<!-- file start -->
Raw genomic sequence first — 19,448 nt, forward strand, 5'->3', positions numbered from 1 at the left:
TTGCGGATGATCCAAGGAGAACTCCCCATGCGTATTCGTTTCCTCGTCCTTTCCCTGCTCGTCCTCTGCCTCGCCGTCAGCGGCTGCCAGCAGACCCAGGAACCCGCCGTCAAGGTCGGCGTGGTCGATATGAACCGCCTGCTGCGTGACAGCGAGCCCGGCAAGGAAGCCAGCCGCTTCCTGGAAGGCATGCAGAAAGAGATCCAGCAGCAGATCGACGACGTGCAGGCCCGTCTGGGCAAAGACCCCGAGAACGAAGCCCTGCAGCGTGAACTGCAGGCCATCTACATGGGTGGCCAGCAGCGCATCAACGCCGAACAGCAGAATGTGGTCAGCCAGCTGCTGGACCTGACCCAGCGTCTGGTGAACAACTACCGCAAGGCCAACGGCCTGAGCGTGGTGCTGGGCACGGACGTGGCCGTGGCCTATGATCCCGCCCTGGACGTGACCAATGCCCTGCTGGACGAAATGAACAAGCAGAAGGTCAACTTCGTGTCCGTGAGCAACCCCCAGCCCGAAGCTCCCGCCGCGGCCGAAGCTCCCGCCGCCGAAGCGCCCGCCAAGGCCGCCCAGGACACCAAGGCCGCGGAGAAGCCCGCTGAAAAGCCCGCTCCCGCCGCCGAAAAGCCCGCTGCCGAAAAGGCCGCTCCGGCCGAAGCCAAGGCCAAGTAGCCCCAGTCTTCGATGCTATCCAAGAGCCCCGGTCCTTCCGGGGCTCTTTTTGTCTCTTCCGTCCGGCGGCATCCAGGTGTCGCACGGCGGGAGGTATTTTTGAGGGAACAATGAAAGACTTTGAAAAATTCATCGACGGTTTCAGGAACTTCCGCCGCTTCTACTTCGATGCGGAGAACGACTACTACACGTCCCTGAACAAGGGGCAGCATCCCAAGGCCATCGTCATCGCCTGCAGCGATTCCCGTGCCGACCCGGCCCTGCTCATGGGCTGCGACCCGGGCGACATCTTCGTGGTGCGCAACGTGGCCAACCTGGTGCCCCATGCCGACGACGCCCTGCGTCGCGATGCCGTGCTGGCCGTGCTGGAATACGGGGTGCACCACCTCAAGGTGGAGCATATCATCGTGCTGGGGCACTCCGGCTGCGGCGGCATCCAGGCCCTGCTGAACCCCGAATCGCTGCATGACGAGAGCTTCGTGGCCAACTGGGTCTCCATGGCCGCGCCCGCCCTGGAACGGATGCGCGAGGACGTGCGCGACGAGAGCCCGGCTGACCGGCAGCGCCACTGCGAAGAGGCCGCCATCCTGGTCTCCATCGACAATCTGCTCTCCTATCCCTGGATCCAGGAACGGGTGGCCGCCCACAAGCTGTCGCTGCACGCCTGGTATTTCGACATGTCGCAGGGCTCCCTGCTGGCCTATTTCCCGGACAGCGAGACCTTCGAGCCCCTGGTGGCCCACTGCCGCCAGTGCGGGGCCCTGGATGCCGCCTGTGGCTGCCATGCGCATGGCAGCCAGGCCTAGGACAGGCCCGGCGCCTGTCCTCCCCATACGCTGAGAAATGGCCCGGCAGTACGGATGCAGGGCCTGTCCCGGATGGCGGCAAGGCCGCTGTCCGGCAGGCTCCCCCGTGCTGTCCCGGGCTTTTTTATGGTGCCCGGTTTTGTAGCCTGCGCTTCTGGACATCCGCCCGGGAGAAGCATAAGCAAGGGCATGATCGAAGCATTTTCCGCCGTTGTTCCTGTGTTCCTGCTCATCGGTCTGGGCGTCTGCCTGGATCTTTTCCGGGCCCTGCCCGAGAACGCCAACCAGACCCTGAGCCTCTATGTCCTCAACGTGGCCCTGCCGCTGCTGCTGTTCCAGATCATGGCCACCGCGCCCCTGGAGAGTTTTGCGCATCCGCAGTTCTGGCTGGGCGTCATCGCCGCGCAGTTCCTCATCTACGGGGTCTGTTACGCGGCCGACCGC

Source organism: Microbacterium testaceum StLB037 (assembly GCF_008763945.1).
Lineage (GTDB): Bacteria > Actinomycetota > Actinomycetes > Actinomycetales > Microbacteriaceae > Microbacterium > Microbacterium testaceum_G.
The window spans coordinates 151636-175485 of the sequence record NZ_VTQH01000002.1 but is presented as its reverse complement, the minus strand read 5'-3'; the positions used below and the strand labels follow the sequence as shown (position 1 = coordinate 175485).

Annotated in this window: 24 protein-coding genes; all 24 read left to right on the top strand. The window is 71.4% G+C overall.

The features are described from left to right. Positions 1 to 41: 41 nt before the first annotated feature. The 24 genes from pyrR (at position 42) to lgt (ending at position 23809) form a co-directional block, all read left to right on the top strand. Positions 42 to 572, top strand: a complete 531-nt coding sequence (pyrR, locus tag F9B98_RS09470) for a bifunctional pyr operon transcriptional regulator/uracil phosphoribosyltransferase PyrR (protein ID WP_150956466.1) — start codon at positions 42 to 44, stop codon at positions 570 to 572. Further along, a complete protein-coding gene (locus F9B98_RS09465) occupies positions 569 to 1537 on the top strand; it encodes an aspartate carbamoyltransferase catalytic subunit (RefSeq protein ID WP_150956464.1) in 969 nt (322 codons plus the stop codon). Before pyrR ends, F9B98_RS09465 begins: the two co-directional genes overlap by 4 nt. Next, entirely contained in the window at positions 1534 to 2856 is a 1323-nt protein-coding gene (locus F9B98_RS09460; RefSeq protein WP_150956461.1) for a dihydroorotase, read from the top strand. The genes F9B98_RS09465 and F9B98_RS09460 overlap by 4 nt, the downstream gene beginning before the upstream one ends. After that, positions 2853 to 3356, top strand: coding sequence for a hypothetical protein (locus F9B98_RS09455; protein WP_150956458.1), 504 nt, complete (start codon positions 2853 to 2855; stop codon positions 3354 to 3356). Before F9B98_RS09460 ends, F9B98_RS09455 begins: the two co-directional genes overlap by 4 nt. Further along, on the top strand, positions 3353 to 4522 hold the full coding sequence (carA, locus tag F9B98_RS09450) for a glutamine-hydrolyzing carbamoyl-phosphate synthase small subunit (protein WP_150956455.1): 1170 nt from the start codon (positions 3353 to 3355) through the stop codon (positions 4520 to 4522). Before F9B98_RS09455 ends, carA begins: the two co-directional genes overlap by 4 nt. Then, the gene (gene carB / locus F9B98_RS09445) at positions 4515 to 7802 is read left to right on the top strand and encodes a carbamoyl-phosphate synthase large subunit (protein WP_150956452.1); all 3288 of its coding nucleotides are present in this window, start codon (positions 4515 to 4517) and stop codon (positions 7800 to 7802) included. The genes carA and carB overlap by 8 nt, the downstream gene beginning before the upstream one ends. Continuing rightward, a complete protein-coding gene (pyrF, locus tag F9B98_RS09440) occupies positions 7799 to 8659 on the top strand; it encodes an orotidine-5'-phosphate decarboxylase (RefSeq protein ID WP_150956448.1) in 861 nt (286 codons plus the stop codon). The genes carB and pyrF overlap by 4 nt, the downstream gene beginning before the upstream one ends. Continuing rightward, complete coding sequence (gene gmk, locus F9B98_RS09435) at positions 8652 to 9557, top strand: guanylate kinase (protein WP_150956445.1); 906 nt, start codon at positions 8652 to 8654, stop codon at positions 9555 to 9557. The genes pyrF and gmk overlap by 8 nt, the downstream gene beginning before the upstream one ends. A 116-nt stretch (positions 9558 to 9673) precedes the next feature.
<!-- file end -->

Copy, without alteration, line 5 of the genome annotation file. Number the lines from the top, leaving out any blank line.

The window spans coordinates 151636-175485 of the sequence record NZ_VTQH01000002.1 but is presented as its reverse complement, the minus strand read 5'-3'; the positions used below and the strand labels follow the sequence as shown (position 1 = coordinate 175485).